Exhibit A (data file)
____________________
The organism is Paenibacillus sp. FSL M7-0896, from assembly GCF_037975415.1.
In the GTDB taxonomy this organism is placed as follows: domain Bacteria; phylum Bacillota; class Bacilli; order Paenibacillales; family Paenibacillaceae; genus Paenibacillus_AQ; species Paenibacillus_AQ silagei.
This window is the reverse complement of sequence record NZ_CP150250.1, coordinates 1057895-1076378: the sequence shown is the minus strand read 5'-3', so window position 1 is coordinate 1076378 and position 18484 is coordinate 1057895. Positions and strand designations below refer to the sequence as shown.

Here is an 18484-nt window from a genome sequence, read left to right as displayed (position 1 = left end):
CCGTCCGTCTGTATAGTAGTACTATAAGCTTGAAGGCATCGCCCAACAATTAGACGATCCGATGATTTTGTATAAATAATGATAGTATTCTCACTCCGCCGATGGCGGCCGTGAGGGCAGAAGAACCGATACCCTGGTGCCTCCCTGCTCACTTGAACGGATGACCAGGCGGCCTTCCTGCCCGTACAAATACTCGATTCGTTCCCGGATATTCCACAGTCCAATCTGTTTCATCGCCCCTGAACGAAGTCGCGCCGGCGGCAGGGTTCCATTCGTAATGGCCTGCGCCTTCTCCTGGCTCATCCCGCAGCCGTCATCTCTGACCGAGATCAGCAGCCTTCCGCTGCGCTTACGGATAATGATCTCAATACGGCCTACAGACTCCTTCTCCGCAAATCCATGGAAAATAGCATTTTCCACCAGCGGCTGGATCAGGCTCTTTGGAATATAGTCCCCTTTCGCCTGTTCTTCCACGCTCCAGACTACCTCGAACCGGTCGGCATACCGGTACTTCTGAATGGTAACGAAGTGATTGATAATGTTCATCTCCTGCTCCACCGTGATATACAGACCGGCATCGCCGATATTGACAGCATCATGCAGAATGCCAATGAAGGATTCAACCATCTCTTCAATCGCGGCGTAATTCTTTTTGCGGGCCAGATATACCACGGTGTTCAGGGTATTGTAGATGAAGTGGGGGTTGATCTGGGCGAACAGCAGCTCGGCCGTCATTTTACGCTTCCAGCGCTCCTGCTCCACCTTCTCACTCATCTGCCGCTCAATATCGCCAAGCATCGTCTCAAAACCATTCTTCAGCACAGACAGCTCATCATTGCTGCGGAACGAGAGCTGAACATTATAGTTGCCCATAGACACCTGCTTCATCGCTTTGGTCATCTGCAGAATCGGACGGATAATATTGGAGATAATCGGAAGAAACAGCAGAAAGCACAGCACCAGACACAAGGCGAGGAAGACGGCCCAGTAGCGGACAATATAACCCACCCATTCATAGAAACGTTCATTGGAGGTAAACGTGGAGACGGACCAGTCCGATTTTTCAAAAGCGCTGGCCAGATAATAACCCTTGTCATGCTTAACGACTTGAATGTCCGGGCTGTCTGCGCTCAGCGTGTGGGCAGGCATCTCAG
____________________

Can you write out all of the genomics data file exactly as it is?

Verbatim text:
The organism is Paenibacillus sp. FSL M7-0896, from assembly GCF_037975415.1.
In the GTDB taxonomy this organism is placed as follows: domain Bacteria; phylum Bacillota; class Bacilli; order Paenibacillales; family Paenibacillaceae; genus Paenibacillus_AQ; species Paenibacillus_AQ silagei.
This window is the reverse complement of sequence record NZ_CP150250.1, coordinates 1057895-1076378: the sequence shown is the minus strand read 5'-3', so window position 1 is coordinate 1076378 and position 18484 is coordinate 1057895. Positions and strand designations below refer to the sequence as shown.

Here is an 18484-nt window from a genome sequence, read left to right as displayed (position 1 = left end):
CCGTCCGTCTGTATAGTAGTACTATAAGCTTGAAGGCATCGCCCAACAATTAGACGATCCGATGATTTTGTATAAATAATGATAGTATTCTCACTCCGCCGATGGCGGCCGTGAGGGCAGAAGAACCGATACCCTGGTGCCTCCCTGCTCACTTGAACGGATGACCAGGCGGCCTTCCTGCCCGTACAAATACTCGATTCGTTCCCGGATATTCCACAGTCCAATCTGTTTCATCGCCCCTGAACGAAGTCGCGCCGGCGGCAGGGTTCCATTCGTAATGGCCTGCGCCTTCTCCTGGCTCATCCCGCAGCCGTCATCTCTGACCGAGATCAGCAGCCTTCCGCTGCGCTTACGGATAATGATCTCAATACGGCCTACAGACTCCTTCTCCGCAAATCCATGGAAAATAGCATTTTCCACCAGCGGCTGGATCAGGCTCTTTGGAATATAGTCCCCTTTCGCCTGTTCTTCCACGCTCCAGACTACCTCGAACCGGTCGGCATACCGGTACTTCTGAATGGTAACGAAGTGATTGATAATGTTCATCTCCTGCTCCACCGTGATATACAGACCGGCATCGCCGATATTGACAGCATCATGCAGAATGCCAATGAAGGATTCAACCATCTCTTCAATCGCGGCGTAATTCTTTTTGCGGGCCAGATATACCACGGTGTTCAGGGTATTGTAGATGAAGTGGGGGTTGATCTGGGCGAACAGCAGCTCGGCCGTCATTTTACGCTTCCAGCGCTCCTGCTCCACCTTCTCACTCATCTGCCGCTCAATATCGCCAAGCATCGTCTCAAAACCATTCTTCAGCACAGACAGCTCATCATTGCTGCGGAACGAGAGCTGAACATTATAGTTGCCCATAGACACCTGCTTCATCGCTTTGGTCATCTGCAGAATCGGACGGATAATATTGGAGATAATCGGAAGAAACAGCAGAAAGCACAGCACCAGACACAAGGCGAGGAAGACGGCCCAGTAGCGGACAATATAACCCACCCATTCATAGAAACGTTCATTGGAGGTAAACGTGGAGACGGACCAGTCCGATTTTTCAAAAGCGCTGGCCAGATAATAACCCTTGTCATGCTTAACGACTTGAATGTCCGGGCTGTCTGCGCTCAGCGTGTGGGCAGGCATCTCAG